Based on many of the Facebook posts that I see, it appears that many people are either choosing their candidates solely on the basis of their party or else because they despise the opposing candidate so much. Others have latched onto one issue and are choosing the candidate they’re going to vote for based on it while some are choosing to avoid the two main parties all together and vote for a third party candidate. I think that especially in this election, when both of the main-party candidates are so disliked by the other side and carry so much baggage, our evaluation of the candidates and why we may vote for one of them over the others needs to involve more.
As I look at the issues and the candidates who support them, I find that each candidate values certain issues that I also value and each one supports ways of dealing with the issues that I also support. The problem is, there isn’t one candidate whose important issues and ways of dealing with them completely line up with the issues I feel are important and how I would deal with them. Most of the candidates (considering more than just the main two parties) also support policies that I am against. So how do I decide who to vote for?
I’ve always been against voting for third-party candidates, especially if they are nearer to my party’s candidate in values, fearing the loss of votes for my party. Many say a vote for a third-party candidate is a wasted vote while others forcefully contend that it isn’t. Other than to make a point or to be true to your conscience, until our system drastically changes, a third-party vote is essentially a waste and is sometimes detrimental to the similar candidate from one of the two major parties. Will it change the course of an election? That is very unlikely, unless the state you vote in is a close race similar to the Florida contest when Bush beat Gore by just a few hundred votes. With that said, looking at the candidates we have representing the two major parties this year, which pollsters tell us are the most disliked presidential candidates in the history of the United States, I am more inclined to vote for a third-party candidate if I can find one whose values align with mine.
In deciding who to vote for, it’s important not to learn about the candidates from Facebook posts. Many times people continue to “share” memes or statements about candidates that turn out not to be true or are greatly exaggerated. I also have trouble fully trusting news outlets, since all of them are biased in some way. I like the website Pro-Con which seems to be politically neutral and offers the views of the presidential candidates on 75 issues, though some candidates haven’t expressed their views on all of the issues.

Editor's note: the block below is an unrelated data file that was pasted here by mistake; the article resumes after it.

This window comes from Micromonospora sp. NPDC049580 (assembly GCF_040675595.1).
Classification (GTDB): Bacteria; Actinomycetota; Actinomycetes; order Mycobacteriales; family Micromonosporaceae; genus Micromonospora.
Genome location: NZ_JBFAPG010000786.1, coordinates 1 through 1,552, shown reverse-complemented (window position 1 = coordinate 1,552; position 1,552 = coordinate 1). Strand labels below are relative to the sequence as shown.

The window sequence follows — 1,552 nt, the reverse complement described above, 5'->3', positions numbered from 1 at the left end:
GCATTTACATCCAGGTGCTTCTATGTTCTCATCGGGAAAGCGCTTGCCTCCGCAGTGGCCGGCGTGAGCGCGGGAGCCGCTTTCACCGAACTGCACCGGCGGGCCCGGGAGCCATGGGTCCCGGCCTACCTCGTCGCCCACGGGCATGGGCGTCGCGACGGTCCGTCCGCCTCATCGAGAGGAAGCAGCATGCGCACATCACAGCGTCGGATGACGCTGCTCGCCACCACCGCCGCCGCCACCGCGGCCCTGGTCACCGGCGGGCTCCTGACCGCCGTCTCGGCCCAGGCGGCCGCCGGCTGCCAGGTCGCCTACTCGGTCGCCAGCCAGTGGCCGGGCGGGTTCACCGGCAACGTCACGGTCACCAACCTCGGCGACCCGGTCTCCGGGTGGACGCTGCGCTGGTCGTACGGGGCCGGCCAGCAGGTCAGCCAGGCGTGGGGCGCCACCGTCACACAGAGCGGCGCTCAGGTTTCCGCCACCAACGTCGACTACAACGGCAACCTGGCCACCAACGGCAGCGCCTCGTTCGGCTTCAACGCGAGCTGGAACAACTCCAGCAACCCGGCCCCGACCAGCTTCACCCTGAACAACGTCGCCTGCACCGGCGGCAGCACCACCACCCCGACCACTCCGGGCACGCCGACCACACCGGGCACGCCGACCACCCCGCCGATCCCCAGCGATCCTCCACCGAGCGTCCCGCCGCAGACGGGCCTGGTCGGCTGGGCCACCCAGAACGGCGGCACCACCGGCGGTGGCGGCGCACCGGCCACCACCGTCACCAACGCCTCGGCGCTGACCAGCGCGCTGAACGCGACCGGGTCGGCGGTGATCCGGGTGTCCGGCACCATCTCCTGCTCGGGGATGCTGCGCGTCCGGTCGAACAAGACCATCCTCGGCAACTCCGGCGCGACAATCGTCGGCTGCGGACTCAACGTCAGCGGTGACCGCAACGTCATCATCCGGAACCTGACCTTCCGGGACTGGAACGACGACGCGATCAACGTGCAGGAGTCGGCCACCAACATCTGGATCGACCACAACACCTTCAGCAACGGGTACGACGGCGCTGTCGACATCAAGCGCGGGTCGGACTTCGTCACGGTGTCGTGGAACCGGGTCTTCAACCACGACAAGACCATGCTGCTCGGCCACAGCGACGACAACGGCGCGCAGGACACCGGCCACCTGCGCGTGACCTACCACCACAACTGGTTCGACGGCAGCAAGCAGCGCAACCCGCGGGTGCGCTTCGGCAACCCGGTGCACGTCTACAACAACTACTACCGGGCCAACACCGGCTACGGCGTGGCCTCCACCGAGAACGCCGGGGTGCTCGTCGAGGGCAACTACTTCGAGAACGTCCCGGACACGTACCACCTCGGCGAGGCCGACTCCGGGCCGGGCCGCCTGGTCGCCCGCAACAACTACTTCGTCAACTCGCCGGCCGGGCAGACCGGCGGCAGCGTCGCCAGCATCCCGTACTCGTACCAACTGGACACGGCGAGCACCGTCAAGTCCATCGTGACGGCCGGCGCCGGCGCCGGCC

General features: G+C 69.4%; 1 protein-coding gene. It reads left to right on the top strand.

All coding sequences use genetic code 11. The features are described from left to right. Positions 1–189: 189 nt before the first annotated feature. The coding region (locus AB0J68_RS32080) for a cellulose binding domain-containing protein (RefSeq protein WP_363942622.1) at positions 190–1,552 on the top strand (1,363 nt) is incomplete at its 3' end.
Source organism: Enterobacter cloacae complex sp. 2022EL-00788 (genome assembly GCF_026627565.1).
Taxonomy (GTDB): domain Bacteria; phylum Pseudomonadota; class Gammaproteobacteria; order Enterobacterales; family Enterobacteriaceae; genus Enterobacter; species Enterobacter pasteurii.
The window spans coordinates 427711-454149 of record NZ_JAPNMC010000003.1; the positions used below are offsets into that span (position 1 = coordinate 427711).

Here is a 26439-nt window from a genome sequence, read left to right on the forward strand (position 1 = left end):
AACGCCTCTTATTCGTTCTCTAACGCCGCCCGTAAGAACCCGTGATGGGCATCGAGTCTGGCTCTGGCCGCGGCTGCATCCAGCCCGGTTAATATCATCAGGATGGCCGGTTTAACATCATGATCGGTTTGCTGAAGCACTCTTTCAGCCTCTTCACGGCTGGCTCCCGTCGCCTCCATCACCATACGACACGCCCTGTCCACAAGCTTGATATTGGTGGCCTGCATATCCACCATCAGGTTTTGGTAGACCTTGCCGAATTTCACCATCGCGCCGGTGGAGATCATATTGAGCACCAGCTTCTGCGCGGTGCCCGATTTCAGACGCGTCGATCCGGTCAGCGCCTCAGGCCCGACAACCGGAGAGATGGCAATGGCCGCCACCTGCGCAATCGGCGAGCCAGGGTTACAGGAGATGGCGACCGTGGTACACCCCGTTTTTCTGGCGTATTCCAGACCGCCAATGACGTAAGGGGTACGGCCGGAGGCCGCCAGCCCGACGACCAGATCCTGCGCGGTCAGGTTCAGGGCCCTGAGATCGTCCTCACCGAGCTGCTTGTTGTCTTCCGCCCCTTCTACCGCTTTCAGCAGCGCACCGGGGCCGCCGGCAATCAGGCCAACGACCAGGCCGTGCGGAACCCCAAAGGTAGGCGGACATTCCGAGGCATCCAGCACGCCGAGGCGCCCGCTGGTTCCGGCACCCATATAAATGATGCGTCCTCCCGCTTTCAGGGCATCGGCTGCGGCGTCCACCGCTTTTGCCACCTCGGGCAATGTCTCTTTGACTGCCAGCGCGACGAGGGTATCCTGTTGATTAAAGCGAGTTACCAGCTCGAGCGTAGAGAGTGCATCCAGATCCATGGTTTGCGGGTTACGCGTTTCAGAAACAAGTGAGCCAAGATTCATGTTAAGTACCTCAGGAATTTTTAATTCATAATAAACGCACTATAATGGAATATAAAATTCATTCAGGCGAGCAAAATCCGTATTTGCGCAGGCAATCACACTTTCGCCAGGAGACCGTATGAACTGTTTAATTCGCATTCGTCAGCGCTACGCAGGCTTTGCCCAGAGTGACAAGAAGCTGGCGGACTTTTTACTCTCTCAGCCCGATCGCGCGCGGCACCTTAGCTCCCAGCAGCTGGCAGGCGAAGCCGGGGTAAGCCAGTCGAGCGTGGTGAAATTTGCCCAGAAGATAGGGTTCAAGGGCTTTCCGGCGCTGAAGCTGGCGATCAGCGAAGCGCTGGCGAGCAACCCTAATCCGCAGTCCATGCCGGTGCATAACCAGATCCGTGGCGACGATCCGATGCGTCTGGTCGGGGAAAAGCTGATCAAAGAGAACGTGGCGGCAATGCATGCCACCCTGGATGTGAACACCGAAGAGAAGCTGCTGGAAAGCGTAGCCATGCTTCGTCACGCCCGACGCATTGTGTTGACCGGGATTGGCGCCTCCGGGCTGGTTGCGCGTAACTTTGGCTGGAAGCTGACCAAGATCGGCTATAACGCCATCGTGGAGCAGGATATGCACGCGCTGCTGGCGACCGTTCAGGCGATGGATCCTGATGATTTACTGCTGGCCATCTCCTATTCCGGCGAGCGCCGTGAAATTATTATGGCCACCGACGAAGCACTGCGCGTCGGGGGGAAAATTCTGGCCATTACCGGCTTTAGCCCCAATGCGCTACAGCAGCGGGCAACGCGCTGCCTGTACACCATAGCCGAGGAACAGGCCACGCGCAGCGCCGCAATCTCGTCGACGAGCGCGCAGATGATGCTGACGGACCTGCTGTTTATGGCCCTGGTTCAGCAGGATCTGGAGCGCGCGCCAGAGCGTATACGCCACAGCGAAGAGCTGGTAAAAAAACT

Missouri (where I currently live and vote) has five presidential candidates on the ballot: Clinton (Democrat), Trump (Republican), Johnson (Libertarian), Castle (Constitutional) and Stein (Green) . I could go down the list of 75 issues and compare my views to each of the candidates on the ballot, but while I wouldn’t call my self a “one-issue” voter, I just can’t bring myself to vote for a pro-choice candidate (Clinton, Johnson and Stein), especially one who supports late-term abortions (Clinton), quickly narrowing the candidates I need to consider down to two (Trump and Castle). Do I think that Roe v. Wade will ever be overturned? No, I don’t. In over 40 years of a Republican-appointed majority on the SCOTUS, Roe v. Wade hasn’t budged, but the expansion of abortion “rights,” including partial-birth abortion can be limited with the appointment of the right justice.
On the other hand, a liberal candidate appointing liberal Supreme Court justices could extend the availability and extent of abortions, increasing the number of lives lost and suffering caused to unborn and partially born children. Additionally, the government should not fund abortions with the possible exception of the health of the mother being at risk or if the pregnancy is the result of rape or incest, so the continued funding of Planned Parenthood (Clinton and Johnson) and other providers who focus primarily on abortion should cease and not be expanded. Also, if abortion remains legal, minors should not be permitted to get an abortion without the consent of their parents (which Clinton is against). Related to my “pro-life” stance, I would also find it difficult to support candidates who support legalizing euthanasia and physician-assisted suicide (Clinton and Johnson). (For a 20-minute explanation of why I elevate being anti-abortion above the other issues, watch this video.)